Cobra intake manifolds - Vintage Mustang Forums

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post #1 of 34 (permalink) Old 04-20-2017, 02:13 PM Thread Starter
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Cobra intake manifolds

Did Ford actually produce a Cobra intake manifold in '65 or were they all aftermarket productions by Offenhauser and others?
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post #2 of 34 (permalink) Old 04-20-2017, 02:36 PM
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The COBRA intake manifold was developed by Shelby American. The earliest versions were virtually the cast iron four barrel part made in aluminum. The '64 version was a "new" hi rise design that proved to be more powerful. These are known as the "small letter" version and have never been reproduced. They were standard on '65 GT350s and optional on the Cobra. They were also sold out of the Shelby American catalog and magazine ads. In '66 the manifold was redesigned to have larger runners and the COBRA letters were made bigger and not "slanted" like the small letter version. All of these were cast at Buddy Barr and machined by Offenhauser. They were not "made" by Offenhauser. There was another revision for '67 and again in '68. The Shelby American "closing" in late '67 had the manufacturing rights change to Spearco Mfg. and there were numerous revisions and offshoots including Shelby, Ford, Cougar, Holman Moody, and others. They continue to be reproduced in a further updated form by Blue Thunder.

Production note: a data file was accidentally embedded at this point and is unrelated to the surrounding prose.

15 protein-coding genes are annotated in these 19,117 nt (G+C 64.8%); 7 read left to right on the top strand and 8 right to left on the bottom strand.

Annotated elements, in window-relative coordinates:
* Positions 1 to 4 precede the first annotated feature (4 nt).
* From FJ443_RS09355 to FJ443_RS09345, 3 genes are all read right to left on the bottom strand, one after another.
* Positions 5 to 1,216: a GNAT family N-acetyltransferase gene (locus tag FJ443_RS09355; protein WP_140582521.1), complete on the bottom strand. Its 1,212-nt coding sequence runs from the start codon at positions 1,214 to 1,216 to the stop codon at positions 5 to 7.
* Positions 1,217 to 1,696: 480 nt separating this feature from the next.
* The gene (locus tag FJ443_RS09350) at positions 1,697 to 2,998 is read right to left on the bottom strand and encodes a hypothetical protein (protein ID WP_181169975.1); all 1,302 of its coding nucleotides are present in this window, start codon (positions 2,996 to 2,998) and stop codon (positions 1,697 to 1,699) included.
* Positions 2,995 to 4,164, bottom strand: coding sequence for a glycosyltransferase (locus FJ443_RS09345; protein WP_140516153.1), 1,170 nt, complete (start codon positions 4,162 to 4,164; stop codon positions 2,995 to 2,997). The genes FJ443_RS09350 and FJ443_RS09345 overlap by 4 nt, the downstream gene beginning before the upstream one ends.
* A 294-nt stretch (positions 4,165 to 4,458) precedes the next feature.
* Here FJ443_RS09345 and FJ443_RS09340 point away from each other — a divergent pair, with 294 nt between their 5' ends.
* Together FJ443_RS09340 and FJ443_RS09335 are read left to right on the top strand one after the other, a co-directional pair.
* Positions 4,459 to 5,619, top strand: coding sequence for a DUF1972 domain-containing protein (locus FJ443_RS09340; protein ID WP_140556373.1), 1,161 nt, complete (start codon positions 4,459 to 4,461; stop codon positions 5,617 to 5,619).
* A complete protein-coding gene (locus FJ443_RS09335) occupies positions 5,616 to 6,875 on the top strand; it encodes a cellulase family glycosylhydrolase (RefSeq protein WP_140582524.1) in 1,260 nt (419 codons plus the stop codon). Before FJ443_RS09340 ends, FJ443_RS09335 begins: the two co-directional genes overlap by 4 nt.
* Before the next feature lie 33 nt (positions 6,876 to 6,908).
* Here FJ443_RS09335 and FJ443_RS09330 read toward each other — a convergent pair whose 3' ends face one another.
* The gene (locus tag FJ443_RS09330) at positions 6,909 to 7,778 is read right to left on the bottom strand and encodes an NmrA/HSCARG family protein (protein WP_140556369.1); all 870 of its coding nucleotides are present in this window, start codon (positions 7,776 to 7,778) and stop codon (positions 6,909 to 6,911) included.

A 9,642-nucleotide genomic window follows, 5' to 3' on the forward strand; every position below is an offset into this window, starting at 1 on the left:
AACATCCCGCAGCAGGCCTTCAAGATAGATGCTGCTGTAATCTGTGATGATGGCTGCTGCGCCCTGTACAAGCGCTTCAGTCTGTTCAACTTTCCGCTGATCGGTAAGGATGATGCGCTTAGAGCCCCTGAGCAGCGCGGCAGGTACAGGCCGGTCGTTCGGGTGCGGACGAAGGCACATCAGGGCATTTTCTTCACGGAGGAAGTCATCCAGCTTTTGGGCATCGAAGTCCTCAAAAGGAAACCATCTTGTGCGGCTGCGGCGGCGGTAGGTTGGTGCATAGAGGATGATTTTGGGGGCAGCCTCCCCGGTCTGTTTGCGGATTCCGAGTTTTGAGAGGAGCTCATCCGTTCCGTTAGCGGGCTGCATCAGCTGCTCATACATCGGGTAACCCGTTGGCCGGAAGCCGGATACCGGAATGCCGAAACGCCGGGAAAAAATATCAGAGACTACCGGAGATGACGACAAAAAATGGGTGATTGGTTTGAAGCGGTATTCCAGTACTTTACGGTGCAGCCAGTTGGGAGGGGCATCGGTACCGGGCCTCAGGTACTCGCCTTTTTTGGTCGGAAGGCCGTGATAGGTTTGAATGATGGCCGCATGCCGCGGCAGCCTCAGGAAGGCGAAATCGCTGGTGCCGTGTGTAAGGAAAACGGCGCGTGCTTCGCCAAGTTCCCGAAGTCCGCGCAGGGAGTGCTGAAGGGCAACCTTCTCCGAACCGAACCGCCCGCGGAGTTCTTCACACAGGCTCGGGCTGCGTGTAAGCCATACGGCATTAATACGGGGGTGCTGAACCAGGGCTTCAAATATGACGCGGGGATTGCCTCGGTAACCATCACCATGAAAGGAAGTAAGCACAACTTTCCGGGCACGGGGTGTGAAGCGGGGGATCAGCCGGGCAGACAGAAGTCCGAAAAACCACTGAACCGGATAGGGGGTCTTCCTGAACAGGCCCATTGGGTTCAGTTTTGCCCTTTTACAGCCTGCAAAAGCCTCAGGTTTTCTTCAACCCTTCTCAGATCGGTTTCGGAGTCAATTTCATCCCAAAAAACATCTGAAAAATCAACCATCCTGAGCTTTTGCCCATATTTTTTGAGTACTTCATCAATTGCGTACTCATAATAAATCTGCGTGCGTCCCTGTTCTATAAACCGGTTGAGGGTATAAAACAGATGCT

Offenhauser never sold it nor had the rights to make it.

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post #3 of 34 (permalink) Old 04-20-2017, 09:57 PM
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I have the FMS version produced back in the early 90's on my '66 GT bone stock A-Code 289. Very nice intake. Another similar copy you can still find is the Edelbrock F4B. Several on eBay currently.

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post #4 of 34 (permalink) Old 04-20-2017, 10:03 PM
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Quote:
Originally Posted by patrickstapler View Post
I have the FMS version produced back in the early 90's on my '66 GT bone stock A-Code 289. Very nice intake. Another similar copy you can still find is the Edelbrock F4B. Several on eBay currently.
I have an F4B on 2nd 66 ,It's a left over part from 1st 66
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post #5 of 34 (permalink) Old 04-21-2017, 09:28 AM
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I have the Ford script version on the 289 I pulled from my Mustang. I think I got it from Tony Branda back in the 70s.
Ended up sitting on shelf for years until I got it installed on this engine
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post #6 of 34 (permalink) Old 04-21-2017, 09:53 AM
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In the mid-60s, I purchased the "Cobra HP Kit" for my 3 speed 289 2+2. Paid $125 for the intake, 4B carb, and air cleaner, if I recall correctly. There are vintage Ads out there covering all of the HP stuff available back in the day.

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post #7 of 34 (permalink) Old 04-21-2017, 12:32 PM